The last couple miles we are more cautious about directions, as at this point we really do want any backtracking. 
Celtic Trails provided us a special sheet with our lodging for the night’s map, directions from the trail and a photo. Some place a phone number was necessary to arrange a ride to the home or inn that was miles from the trail, others we walking up to the door and rang the bell or stumbled into the pub and stopped for a cold hard cider.


Offa's Dyke Path, Wales -

Another Gate along the trail

The End of the Day

The End of the Day always concluded with a recap of the struggles and joys of the day over a couple pints. Kathy, Charley and we would share dinner and stories of the day, the people we met along the trail, the times we got lost and the incredible views and unusual sites we passed along the way. 
By nine the bed would be calling me, I would fall asleep with a deep sense of accomplishment and smile of gratitude to be able to have such an experience.
Follow along each day of September  I’ll be adding a sensory story, inspired by a few sensory storyline prompts, I wrote to take me back to the time and space where the reference photos were taken. These stories may not jive (coincide) with the day’s painting. Hopefully, these sensory stories will give you a better sense of the place, of our experience, and of walking across Wales.
Feel free to share this project on your favorite social media sites.

Painting # 3 –#30paintingsin30days! Painting 3-Cock of the Walk #30paintingsin30days!

I had my hands and iPhone inside the pen when Charley said, “they can be aggressive”. I had visions of a cockfight, with sweaty men all around cheering and jeering! That was it for photographing Roosters.

Day 3 September Painting Challenge

Day 3 September Painting Challenge sensory storylines

A New View Around Every Corner

Funny how the most deeply felt “sensory story” is the hardest to put into words. Maybe that’s why I wish to paint the landscapes to make an attempt to describe the breathtaking beauty of the area.` 

ancient buildings - Offa's Dyke Path #30in30paintingchallenge

Each day, each corner, each climb over a stile, each hill we summit, it seems, holds a picture perfect photo op.

Heather on the moors - Offa's Dyke Path #30in30paintingchallenge

Many times the amazing view was behind us. - Offa's Dyke Path #30in30paintingchallenge

The fields laid out like  colorful artistic quilt blocks, the trees bring to mind fairytales and the classics in literature, streams and rivers, buildings that have stood the tests of time, and the wildflowers blowing in the wind, are a feast for my soul. - Offa's Dyke Path #30in30paintingchallenge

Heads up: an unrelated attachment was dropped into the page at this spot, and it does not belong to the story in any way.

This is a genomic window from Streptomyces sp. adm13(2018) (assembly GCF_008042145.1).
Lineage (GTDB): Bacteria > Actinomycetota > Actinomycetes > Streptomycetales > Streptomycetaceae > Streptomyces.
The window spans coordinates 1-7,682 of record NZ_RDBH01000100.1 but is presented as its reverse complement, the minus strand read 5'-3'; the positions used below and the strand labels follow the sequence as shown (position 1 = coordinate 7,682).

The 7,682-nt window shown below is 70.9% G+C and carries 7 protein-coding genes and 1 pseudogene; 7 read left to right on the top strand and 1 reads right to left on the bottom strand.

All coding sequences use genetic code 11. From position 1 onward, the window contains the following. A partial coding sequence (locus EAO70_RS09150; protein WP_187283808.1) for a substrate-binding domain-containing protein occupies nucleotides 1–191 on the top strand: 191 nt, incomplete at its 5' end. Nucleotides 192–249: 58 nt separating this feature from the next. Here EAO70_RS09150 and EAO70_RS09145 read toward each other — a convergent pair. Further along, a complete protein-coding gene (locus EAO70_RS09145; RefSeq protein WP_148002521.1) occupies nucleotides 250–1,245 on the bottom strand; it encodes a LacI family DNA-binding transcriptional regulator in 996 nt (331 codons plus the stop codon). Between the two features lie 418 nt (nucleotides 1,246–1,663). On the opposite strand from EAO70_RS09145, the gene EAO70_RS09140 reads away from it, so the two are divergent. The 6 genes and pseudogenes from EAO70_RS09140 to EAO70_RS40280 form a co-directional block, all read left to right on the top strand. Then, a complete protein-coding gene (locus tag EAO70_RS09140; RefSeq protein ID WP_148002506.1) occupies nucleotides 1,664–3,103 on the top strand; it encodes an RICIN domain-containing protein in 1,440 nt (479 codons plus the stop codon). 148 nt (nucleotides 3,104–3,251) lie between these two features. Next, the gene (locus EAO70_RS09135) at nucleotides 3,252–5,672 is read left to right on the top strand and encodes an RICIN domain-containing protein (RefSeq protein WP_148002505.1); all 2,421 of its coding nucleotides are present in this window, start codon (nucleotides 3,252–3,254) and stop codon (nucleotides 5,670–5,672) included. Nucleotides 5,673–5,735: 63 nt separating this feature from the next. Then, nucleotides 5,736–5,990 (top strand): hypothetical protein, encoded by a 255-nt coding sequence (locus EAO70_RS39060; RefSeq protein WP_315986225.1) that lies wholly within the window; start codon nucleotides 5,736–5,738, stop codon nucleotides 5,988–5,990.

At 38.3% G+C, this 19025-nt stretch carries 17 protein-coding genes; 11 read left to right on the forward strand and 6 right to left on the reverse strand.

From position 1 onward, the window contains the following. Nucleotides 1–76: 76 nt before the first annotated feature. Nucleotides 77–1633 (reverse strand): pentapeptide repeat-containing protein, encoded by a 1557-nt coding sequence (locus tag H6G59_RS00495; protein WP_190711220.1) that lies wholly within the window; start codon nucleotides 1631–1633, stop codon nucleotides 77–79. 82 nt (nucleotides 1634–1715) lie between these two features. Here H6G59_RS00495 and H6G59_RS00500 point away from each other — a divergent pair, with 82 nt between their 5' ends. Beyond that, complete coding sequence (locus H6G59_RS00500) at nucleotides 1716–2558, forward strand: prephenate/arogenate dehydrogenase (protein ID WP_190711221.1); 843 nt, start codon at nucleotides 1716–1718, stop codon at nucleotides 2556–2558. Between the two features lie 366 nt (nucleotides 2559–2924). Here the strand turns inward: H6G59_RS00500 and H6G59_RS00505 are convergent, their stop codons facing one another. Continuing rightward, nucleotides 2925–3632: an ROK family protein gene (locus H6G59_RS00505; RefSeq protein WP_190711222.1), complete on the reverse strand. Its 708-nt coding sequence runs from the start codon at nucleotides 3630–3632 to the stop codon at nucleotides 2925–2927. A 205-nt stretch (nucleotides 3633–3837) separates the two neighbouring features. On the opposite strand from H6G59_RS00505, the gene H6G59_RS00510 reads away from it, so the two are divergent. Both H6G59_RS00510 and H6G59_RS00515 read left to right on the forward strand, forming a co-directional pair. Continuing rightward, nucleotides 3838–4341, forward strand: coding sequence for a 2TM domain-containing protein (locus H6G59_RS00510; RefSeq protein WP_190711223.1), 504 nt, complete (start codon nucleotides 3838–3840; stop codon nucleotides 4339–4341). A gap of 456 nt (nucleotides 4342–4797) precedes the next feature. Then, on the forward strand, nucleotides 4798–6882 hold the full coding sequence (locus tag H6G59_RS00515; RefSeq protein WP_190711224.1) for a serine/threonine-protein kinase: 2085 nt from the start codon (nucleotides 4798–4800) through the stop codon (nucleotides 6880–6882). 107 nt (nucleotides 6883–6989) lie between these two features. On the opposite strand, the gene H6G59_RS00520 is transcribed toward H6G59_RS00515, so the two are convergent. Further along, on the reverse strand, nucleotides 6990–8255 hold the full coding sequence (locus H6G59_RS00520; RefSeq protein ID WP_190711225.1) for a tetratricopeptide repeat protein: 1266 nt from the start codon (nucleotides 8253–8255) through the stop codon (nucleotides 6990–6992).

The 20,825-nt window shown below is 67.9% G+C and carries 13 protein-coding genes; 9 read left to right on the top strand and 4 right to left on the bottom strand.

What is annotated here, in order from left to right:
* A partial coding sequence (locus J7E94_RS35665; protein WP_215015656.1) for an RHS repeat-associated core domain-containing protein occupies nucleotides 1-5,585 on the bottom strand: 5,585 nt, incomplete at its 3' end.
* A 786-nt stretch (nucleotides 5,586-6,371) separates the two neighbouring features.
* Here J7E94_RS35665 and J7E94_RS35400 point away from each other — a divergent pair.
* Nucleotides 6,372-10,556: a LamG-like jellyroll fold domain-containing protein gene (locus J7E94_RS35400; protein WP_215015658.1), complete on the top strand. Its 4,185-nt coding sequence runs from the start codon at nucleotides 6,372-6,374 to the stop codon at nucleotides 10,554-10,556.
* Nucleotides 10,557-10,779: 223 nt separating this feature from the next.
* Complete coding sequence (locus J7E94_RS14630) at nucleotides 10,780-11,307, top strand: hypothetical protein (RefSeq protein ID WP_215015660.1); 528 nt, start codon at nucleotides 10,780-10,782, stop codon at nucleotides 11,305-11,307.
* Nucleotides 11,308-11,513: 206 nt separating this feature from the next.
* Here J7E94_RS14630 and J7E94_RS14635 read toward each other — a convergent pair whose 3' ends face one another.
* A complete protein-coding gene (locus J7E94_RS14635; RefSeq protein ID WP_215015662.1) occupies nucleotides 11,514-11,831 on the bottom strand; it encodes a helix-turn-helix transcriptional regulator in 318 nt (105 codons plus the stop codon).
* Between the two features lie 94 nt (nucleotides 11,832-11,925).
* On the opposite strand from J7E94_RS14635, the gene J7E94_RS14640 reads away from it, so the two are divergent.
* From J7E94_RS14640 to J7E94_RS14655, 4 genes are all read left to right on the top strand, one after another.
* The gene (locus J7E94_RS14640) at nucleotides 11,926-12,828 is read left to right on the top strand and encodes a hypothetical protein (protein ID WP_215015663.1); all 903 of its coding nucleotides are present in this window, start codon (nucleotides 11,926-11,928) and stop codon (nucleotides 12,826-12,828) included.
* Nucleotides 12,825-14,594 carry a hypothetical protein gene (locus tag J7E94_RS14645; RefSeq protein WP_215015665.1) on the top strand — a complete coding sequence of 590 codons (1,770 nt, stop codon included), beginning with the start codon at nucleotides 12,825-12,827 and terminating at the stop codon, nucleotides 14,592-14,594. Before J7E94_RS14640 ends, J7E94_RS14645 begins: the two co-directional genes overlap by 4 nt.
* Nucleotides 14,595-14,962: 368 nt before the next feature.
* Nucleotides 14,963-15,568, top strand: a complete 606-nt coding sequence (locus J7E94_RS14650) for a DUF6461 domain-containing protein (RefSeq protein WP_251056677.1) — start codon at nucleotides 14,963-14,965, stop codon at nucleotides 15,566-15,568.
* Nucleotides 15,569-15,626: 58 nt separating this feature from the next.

Day 3, Painting #2

#2 30 in 30- - Offa's Dyke Path #30in30paintingchallenge

Go Easy On Yourself

This second painting was really challenging for me. I would like to paint it again. I don’t feel like I expressed the beauty in this simple posie, backlit in the morning sun. A key point to finishing this challenge is to remember that it’s all about experimenting, improving my skills by painting each day and not feeling like I need to paint a gallery worthy painting in one day. Go easy on yourself, Challenges are intended to be hard, to stretch our abilities, embrace the challenge!



to arouse or stimulate especially by presenting with difficulties <she wants a job that will challenge her>


Painting Offa’s Dyke Walk, 182 Miles in the Welsh Countryside

painting Offa's Dyke Path, #30paintingsin30days

The trails stretches across the moors of the Black Mountains.

Offa’s Dyke Walking Holiday

I have big plans for painting Offa’s Dyke Path, #30paintingsin30days celebrating the completion of our walking trip in Wales. In August John and I joined walking partners and travel experts Charley and Kathy Woods for another long distance walking holiday in Wales. This time, it was the Offa’s Dyke Path from the south coast of Wales to it’s northern coast. This national trail follows along an earthwork hand-dug & built over 1300 years ago, commissioned by King Offa of Mercia, to divide his kingdom from his rivals. Over 15 days we covered 182 miles, and then some. The official trail sites 177 miles, the signs at each end post 182. We never felt the mileage was accurate it felt so much much further. We had a huge misconception that walking a dyke would be fairly level. The elevation gains and losses are more than that of climbing Mount Everest!